Running against incumbent Harry S Truman in 1948, Thomas E. Dewey committed a silly, but costly, gaffe. His campaign train, the "Victory Special," had been rolling along with great efficiency from town to town. But at one local stop in contrast to its usual smooth start, the train suddenly jerked away from the station. This prompted Dewey to exclaim, "What's the matter with that lunatic engineer?" Not surprisingly, Democratic propagandists turned this into a jeering anti-Dewey slogan overnight as messages such as "Lunatics for Truman" appeared on dusty boxcars.

Gary Hart, while campaigning for the Democratic nomination in 1984, told a meeting in Los Angeles: "My wife, Lee, campaigns in California and I campaign in New Jersey."

Lee: "I got to hold a koala bear."

Gary: "I won't tell you what I got to hold. Samples of a toxic waste dump."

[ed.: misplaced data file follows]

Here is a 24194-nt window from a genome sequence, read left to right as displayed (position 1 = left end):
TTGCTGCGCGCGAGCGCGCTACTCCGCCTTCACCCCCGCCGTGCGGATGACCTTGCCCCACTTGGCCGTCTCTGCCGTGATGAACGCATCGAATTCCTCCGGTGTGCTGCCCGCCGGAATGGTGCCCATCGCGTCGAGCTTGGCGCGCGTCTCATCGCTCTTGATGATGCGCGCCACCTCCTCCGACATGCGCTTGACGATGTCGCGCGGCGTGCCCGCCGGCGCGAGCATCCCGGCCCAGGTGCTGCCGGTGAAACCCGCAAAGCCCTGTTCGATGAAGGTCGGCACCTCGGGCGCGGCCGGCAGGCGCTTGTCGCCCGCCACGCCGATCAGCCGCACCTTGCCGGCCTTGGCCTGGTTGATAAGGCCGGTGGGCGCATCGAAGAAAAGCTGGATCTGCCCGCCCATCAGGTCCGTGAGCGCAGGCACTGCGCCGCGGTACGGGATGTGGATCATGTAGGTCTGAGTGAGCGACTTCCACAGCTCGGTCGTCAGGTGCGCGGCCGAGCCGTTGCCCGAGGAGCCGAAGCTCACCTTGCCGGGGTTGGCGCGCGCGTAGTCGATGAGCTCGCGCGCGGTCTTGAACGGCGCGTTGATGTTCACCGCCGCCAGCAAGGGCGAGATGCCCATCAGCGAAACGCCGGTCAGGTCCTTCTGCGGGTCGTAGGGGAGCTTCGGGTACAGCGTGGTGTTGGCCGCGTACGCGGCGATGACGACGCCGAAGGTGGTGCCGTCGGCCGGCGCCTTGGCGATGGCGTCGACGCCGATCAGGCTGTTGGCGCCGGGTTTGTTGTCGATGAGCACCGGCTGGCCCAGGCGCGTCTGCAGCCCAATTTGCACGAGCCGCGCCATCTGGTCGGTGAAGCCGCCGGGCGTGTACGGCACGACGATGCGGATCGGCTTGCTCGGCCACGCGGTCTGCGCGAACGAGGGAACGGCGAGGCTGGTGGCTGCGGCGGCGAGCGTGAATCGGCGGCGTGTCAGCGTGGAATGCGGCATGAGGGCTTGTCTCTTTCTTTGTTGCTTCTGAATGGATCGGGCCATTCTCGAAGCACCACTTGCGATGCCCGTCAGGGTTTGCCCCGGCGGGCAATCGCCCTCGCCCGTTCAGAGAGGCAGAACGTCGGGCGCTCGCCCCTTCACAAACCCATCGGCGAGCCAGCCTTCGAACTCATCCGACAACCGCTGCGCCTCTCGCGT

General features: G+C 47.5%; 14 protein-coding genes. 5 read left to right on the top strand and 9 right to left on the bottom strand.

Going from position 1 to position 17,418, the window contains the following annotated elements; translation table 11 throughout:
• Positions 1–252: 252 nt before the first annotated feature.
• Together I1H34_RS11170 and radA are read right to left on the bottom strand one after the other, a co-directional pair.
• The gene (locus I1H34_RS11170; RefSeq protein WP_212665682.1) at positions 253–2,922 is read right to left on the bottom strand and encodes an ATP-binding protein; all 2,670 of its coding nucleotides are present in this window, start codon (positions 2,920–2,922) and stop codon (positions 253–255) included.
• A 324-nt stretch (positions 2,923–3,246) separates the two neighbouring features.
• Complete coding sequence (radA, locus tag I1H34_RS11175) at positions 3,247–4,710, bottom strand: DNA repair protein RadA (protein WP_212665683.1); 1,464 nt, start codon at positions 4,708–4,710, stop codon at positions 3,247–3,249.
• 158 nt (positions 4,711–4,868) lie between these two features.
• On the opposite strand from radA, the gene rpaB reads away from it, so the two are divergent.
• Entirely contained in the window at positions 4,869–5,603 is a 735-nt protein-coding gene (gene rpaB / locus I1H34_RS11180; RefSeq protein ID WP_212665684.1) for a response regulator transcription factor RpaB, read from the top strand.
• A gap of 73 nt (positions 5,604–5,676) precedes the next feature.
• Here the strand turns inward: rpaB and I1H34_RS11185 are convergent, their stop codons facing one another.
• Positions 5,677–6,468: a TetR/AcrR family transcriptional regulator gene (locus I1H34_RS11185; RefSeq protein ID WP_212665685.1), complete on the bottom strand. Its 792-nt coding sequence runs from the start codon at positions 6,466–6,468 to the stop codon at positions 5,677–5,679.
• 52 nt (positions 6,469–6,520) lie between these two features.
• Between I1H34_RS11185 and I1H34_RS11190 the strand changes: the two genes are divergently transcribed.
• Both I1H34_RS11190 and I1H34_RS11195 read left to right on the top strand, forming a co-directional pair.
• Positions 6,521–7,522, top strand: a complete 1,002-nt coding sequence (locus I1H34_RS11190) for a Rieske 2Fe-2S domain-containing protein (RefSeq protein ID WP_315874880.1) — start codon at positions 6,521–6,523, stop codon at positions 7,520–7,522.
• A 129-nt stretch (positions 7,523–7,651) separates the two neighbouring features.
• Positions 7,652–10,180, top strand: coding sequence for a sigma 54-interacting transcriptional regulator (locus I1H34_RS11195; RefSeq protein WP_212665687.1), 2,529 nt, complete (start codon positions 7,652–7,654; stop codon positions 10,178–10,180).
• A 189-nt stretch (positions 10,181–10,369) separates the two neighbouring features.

Hart won in California, but lost to Walter E. Mondale in New Jersey.

In 1987, at a debate in Houston featuring a group of presidential hopefuls, then-Sen. Al Gore of Tennessee had a shaky start. In praising a fellow Tennessean, President James Knox Polk, he called him "James K. Knox." OOPS!

Minister and entrepreneur Pat Robertson was moved to restate what he meant when he warned that a slipping birth rate could lead to "racial suicide." (He said he had meant to say "national suicide.")

While vice president, George Bush was also forced to do some quick explaining when, learning that 350 Russian tanks had performed without a single mechanical breakdown, he remarked: Hey, when the mechanics who keep those tanks running run out of work in the Soviet Union, send them to Detroit because we could use that kind of ability."